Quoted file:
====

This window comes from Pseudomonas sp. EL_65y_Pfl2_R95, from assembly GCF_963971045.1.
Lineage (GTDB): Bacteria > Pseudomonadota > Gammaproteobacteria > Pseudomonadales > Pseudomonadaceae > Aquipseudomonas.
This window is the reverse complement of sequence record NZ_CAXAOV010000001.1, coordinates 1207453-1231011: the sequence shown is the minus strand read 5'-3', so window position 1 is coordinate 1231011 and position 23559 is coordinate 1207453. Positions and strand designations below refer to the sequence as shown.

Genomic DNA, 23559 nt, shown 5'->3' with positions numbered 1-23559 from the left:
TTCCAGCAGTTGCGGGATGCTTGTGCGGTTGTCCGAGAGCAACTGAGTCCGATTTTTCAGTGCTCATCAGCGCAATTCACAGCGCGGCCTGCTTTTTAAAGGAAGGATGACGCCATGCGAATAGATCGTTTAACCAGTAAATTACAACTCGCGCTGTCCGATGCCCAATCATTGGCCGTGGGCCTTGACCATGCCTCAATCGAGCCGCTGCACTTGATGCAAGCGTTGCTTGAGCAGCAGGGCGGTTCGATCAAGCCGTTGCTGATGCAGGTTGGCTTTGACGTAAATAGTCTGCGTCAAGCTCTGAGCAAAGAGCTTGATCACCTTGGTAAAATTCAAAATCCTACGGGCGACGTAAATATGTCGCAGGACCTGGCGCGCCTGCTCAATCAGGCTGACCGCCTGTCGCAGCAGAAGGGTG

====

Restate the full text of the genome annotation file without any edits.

This window comes from Pseudomonas sp. EL_65y_Pfl2_R95, from assembly GCF_963971045.1.
Lineage (GTDB): Bacteria > Pseudomonadota > Gammaproteobacteria > Pseudomonadales > Pseudomonadaceae > Aquipseudomonas.
This window is the reverse complement of sequence record NZ_CAXAOV010000001.1, coordinates 1207453-1231011: the sequence shown is the minus strand read 5'-3', so window position 1 is coordinate 1231011 and position 23559 is coordinate 1207453. Positions and strand designations below refer to the sequence as shown.

Genomic DNA, 23559 nt, shown 5'->3' with positions numbered 1-23559 from the left:
TTCCAGCAGTTGCGGGATGCTTGTGCGGTTGTCCGAGAGCAACTGAGTCCGATTTTTCAGTGCTCATCAGCGCAATTCACAGCGCGGCCTGCTTTTTAAAGGAAGGATGACGCCATGCGAATAGATCGTTTAACCAGTAAATTACAACTCGCGCTGTCCGATGCCCAATCATTGGCCGTGGGCCTTGACCATGCCTCAATCGAGCCGCTGCACTTGATGCAAGCGTTGCTTGAGCAGCAGGGCGGTTCGATCAAGCCGTTGCTGATGCAGGTTGGCTTTGACGTAAATAGTCTGCGTCAAGCTCTGAGCAAAGAGCTTGATCACCTTGGTAAAATTCAAAATCCTACGGGCGACGTAAATATGTCGCAGGACCTGGCGCGCCTGCTCAATCAGGCTGACCGCCTGTCGCAGCAGAAGGGTG